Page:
Ellen Prockter, who wrote the original Marlborough People book to mark the millennium, talks to Susan Ho (Sau Yee) who was one of the youngest people featured in the book. How has her relationship with Marlborough changed since 2000? She was photographed for the book by David Uttley holding a portion of fish and chips from her parents’ shop in The Parade…
Wow, looking at that photo [see below] of me from fifteen years ago – that’s a real blast from the past. I looked so young – well I suppose I was young. I was eighteen and in my first term at university when I did the interview for the millennium book Marlborough People.
Such a lot has changed since then. I worked hard at The Surrey Institute of Art and Design and was rewarded with a first class honours degree in Packaging Design. My first job was in Malaysia teaching design in a prestigious private school in Kelana Jaya. I had an amazing time in that year – the culture is so vibrant with the mix of Malay, Chinese and Indian.
At university I developed an interest for teaching. I became a supplementary instructor helping other students and giving advice. One of my tasks as an instructor was to get involved with the student assessments, which I really enjoyed. From then on I knew teaching would be something I would venture into after I had established myself in the design industry.
When I returned to the UK I landed my dream job at Aslotel in Surrey, designing packaging for toiletry products used in the hotel industry. I loved the work but only stayed for one year – I am very much a family orientated person, I’ve been brought up to really value this tradition from my mother.
Therefore I was homesick for my family and Marlborough. I was beginning to get worried about being so far away from my Mum, because potentially Surrey could be my new home – being the only daughter, I knew I had to live nearer to my Mum to look after her.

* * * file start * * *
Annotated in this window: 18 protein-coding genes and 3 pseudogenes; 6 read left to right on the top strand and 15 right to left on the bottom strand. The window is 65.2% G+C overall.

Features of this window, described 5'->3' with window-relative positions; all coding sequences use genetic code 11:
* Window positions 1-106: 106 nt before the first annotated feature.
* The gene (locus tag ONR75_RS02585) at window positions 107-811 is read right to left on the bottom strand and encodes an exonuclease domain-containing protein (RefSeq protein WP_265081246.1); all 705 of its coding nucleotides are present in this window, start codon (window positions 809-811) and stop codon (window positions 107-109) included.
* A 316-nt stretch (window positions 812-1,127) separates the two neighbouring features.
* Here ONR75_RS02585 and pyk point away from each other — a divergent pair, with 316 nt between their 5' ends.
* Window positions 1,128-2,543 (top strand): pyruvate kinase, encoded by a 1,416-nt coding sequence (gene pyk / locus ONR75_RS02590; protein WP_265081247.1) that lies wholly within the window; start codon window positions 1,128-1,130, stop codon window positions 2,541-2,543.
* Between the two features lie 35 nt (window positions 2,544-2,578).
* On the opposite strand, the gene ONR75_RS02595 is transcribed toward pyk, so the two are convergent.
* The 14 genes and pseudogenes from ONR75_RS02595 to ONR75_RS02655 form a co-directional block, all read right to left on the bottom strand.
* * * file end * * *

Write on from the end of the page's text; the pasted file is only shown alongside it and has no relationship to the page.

I came home to Marlborough in mid-2004 and in January 2005, with some encouragement from our neighbour, ex-St. John’s teacher Sue Round, I started a one-year Graduate Teacher Programme based at St. John’s. I specialised in Design Technology (home economics and woodwork in the old days!) I taught in the Swindon area for a while before returning to St. John’s where I now teach full time and love it.
While I was in Malaysia I corresponded on Friends Reunited with an old friend from school, Simon (Geen Si) Ho. When I was younger I said that: ‘it would make sense for me to marry someone Chinese…..communication would be easier with someone coming from the same cultural background’. I didn’t have Simon in mind when I said that, but in 2006 we were married and we celebrated our Chinese wedding banquet in London.
Simon is an Associate Structural Engineer. His parents, Tse Keung and Kwok Chun bought the Chinese takeaway in The Parade from my parents. Simon and I sometimes speculate what life would be like if we had followed our parents into the takeaway and fish & chip businesses, but we are both happy with the paths we have taken.
Simon works very long hours and he has built many iconic buildings and structures all around the world, which often requires him to work overseas. I am very proud of him, obviously I would love to have him at home more, but I know his work is very stressful and demanding.
In 1999 I said that I respected religions but didn’t believe in a god or an afterlife. That all changed when I accidentally joined a bible study session thinking it was a social gathering. In 2007 I was baptised and I am now very involved in the growing evangelical community. I am a committee member, as well as the co-ordinator of both the youth group and the worship group. I also have links with Christchurch in Marlborough.
Our son Ethan (Wing On) was born in 2008 and daughter Eva (Wing Yin) in 2011. During this period we were living in Swindon and began to think about moving back to Marlborough where the commuting and child care would be easier. So in 2012 we decided to move back to Marlborough, living with Simon’s parents.
This might seem an odd arrangement to some, but it works for us. I am quite a traditional person and feel blessed with my in-laws. They love looking after their grandchildren – with help from my Mum.
We all eat together in the evenings (apart from Simon, who is hardly ever home from work on time) and then I see to all the children’s bedtime routines. My mother-in-law is an excellent cook and I would never attempt to cook Chinese food for her, but at weekends, I will sometimes cook Mexican and Italian meals. I also bake a lot – not very Chinese!
I am proud to be British and embrace the best of both my cultures and I still love good fish and chips.
The next fifteen years? I feel blessed already. I hope to be able to treat each day as valuable and to help my Mum and my in-laws enjoy the rest of their lives. I am also really looking forward to watching my children grow up in Marlborough like I did.